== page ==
Kerry and Dublin rivalry may be lopsided but it is a rivalry, not like the All Blacks and us
Many GAA counties share with rugby the disadvantages of limited demographics and the tyranny of tradition
Dublin’s Alan Brogan shakes hands with Kieran Donaghy of Kerry after the 2011 All-Ireland senior football final, in which the Dubs enjoyed a rare championship success against the Kingdom. Photograph: Cathal Noonan/Inpho
I don’t want to sound like a character from the pages of Flann O’Brien but leaving Cusack Park in Ennis on Sunday afternoon and skimming the radio waves from Lansdowne Road, it never felt Ireland’s lead in the rugby international – five points to indemnify a whole 10 minutes – would prove adequate. Nothing would convince me, short of the final whistle.
Like many a fatalist I didn’t want to savour the moment; I just wanted the thing over.
Whereas it is true that even amidst the caste systems and traditional power dynamics of Gaelic games there is no real equivalent to the All Black tyranny, the existence of unbalanced sporting relationships is still strongly apparent.
I remember at the media event in Killarney before the 2011 All-Ireland discussing Dublin’s then dauntingly immutable championship relationship with Kerry. The mood was best summed up by Conor McKeon of the Herald: “In the GAA, the team that always wins always wins”.
The aphorism would – bizarrely – prove misplaced a few days later but I was in full agreement even if unable to express it as succinctly.
Of course the relationship between the counties has slightly realigned since then but Dublin’s record remains lower than 30 per cent, eight from 27 since 1892. In other words, for all of the hype that attends the fixture it has an unequal history.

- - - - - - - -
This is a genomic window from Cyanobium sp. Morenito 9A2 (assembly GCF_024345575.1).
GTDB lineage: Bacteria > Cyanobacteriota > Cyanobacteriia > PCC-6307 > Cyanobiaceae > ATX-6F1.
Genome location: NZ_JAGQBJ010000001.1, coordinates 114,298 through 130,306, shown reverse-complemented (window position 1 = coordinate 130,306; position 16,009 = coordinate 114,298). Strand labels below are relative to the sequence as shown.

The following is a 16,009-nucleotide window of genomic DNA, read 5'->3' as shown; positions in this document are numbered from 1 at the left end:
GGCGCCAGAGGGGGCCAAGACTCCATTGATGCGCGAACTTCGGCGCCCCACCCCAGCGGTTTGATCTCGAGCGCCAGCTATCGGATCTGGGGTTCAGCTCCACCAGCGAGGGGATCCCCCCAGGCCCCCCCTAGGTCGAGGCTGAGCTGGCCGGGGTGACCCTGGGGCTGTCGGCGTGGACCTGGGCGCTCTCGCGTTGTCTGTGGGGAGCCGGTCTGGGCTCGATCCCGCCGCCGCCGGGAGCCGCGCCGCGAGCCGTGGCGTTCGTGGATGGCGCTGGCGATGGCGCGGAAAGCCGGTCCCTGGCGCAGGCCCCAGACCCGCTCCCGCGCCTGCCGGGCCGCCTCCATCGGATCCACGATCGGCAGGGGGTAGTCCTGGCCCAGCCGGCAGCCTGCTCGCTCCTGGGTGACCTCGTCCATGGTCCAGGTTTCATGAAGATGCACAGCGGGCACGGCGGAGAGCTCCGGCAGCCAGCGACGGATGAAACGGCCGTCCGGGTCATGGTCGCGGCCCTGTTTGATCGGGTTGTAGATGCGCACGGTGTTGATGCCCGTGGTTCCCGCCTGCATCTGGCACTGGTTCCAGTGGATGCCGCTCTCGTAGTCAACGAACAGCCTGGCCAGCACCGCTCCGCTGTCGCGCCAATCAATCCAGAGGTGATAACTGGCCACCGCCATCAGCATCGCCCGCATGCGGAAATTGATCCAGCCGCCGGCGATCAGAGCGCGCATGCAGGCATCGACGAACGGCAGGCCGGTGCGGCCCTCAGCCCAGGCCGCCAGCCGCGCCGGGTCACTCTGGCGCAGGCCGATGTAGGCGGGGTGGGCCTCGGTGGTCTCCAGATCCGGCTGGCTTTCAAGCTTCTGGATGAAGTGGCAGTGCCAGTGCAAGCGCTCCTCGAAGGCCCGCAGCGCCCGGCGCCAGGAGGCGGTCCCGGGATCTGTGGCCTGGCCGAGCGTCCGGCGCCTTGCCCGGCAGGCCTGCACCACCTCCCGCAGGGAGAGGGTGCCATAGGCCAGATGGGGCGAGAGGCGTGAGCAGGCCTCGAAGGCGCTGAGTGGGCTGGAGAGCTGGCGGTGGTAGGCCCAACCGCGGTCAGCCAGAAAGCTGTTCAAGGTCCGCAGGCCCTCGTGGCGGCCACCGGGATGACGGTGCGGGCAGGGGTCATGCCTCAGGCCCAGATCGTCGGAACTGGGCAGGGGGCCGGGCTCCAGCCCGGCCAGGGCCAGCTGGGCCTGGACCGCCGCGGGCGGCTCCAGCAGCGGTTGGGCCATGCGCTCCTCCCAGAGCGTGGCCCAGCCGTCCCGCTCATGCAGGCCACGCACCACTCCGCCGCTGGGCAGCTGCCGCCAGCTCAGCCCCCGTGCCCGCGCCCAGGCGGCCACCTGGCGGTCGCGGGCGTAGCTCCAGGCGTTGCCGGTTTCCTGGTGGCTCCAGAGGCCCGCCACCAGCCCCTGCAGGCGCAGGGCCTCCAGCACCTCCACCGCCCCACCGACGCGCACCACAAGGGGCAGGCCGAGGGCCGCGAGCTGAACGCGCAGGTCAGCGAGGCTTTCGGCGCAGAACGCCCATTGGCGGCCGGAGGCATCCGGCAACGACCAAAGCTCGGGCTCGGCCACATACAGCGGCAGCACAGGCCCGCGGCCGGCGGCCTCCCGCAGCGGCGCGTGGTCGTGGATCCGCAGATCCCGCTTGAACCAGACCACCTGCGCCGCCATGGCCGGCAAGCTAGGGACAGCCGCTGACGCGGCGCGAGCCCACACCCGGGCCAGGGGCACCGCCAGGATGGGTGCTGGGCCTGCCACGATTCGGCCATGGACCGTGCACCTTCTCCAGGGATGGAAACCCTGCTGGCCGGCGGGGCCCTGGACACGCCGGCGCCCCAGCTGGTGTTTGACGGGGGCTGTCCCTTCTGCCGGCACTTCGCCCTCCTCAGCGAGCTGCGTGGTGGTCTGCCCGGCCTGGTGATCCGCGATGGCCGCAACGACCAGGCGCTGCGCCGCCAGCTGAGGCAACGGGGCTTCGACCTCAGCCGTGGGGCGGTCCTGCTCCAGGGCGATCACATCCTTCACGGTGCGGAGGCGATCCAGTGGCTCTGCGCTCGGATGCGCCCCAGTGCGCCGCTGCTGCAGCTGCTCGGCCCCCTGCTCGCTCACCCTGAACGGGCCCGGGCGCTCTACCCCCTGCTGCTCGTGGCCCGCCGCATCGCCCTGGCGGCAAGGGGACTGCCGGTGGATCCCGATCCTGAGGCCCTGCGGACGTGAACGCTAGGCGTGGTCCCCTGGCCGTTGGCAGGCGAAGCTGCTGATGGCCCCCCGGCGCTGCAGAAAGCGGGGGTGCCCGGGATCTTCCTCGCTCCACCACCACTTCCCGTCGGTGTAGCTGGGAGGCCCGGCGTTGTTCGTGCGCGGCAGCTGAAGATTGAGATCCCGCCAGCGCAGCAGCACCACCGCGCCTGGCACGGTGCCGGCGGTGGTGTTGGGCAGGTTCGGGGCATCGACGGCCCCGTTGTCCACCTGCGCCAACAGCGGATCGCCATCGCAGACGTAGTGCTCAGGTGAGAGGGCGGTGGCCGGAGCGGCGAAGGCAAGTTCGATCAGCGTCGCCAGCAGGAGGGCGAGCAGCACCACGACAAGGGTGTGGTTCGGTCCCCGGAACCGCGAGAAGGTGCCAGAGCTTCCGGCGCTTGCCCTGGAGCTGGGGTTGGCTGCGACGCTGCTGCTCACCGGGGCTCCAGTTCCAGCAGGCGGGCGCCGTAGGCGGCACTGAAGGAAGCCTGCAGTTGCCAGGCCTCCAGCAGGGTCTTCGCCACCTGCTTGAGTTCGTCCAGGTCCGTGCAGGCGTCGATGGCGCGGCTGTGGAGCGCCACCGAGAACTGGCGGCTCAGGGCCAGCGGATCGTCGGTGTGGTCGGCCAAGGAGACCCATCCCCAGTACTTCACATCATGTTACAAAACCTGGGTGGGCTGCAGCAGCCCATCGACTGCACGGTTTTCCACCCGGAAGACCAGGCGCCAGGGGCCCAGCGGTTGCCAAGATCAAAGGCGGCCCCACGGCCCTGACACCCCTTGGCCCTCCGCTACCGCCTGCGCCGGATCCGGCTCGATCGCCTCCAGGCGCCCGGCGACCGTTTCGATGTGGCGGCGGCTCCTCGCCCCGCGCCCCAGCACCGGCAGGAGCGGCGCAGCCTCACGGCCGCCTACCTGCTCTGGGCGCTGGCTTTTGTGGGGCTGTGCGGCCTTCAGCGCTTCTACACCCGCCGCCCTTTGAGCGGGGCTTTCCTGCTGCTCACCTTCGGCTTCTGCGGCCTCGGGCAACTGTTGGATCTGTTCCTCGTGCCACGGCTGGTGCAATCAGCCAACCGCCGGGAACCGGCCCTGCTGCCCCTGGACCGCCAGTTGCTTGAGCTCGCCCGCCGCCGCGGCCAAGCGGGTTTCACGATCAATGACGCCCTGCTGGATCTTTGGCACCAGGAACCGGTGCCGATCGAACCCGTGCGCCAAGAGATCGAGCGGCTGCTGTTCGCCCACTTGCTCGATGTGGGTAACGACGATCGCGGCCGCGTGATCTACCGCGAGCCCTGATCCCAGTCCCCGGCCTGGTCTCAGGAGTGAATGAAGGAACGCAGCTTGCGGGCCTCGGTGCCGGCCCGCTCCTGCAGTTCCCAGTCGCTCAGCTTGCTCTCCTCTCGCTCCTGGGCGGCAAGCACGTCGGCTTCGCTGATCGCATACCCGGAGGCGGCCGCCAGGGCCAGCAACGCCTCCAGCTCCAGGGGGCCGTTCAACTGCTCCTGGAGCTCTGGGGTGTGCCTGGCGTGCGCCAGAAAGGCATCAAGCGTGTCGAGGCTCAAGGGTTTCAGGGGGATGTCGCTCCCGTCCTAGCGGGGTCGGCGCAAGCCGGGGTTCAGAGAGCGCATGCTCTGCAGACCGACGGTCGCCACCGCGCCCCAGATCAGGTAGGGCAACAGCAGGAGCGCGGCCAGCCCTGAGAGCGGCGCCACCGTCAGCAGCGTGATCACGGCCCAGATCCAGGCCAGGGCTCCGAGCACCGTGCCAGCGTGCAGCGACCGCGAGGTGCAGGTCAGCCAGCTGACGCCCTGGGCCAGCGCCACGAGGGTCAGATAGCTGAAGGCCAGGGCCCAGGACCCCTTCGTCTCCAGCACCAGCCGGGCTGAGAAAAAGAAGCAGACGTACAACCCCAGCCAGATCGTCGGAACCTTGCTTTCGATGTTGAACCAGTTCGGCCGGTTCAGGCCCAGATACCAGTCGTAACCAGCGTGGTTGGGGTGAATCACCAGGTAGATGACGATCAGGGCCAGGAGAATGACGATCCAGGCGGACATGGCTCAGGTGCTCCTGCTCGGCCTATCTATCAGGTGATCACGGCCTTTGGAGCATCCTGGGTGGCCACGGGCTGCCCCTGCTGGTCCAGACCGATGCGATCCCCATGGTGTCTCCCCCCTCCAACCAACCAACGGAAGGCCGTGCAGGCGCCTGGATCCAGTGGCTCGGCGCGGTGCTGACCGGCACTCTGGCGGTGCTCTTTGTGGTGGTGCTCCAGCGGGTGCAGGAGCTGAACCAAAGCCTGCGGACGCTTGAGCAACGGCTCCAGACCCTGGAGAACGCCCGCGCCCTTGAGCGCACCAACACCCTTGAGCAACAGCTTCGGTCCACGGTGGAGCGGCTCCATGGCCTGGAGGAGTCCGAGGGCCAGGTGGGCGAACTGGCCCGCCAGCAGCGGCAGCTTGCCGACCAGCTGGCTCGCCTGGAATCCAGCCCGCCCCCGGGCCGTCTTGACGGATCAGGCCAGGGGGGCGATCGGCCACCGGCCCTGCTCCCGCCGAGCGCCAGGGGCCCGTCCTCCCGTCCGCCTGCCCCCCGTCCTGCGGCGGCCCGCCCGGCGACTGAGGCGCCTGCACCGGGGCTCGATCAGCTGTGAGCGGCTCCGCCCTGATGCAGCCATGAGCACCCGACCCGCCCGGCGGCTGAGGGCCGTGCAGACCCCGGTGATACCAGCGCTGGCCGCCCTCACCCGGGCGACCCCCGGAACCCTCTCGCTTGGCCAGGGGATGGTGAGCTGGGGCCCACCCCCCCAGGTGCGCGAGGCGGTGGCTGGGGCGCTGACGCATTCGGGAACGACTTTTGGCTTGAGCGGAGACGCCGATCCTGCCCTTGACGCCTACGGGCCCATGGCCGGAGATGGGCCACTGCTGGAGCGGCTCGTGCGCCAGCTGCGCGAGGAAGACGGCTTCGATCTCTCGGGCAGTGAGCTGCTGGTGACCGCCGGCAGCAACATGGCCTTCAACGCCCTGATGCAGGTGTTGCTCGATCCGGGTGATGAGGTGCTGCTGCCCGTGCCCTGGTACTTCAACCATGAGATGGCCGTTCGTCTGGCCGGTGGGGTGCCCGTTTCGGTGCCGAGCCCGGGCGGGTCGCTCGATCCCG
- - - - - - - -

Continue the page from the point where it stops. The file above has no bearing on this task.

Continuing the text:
28 and zip
Ireland have faced the All Blacks in virtually the same number of fixtures – over just 13 fewer years – as Dublin-Kerry and yet are 28 and zip, zero per cent. The country’s record against the other Southern Hemisphere powers more resembles Dublin’s against Kerry, 19 and 29 per cent from 21 and 31 matches with South Africa and Australia respectively.
This example may be extreme but how do these relationships develop? What counts as a surprise and how do such events come to be so rare and resistant to upset?
What there is in common with the rugby example is the tradition at the heart of various pairings. Some counties are stronger than others and that disparity has evolved throughout history. Like Ireland in rugby, smaller counties are stuck with restrictive demographics and a history of struggling against top teams.
The more often one county loses to another, the harder it becomes to balance the psychological terms of engagement. Brendan Hackett, whose range of sporting involvement spans athletics, psychology and intercounty management, made the point a long time ago that the mental formation of players in less successful counties is frequently negative.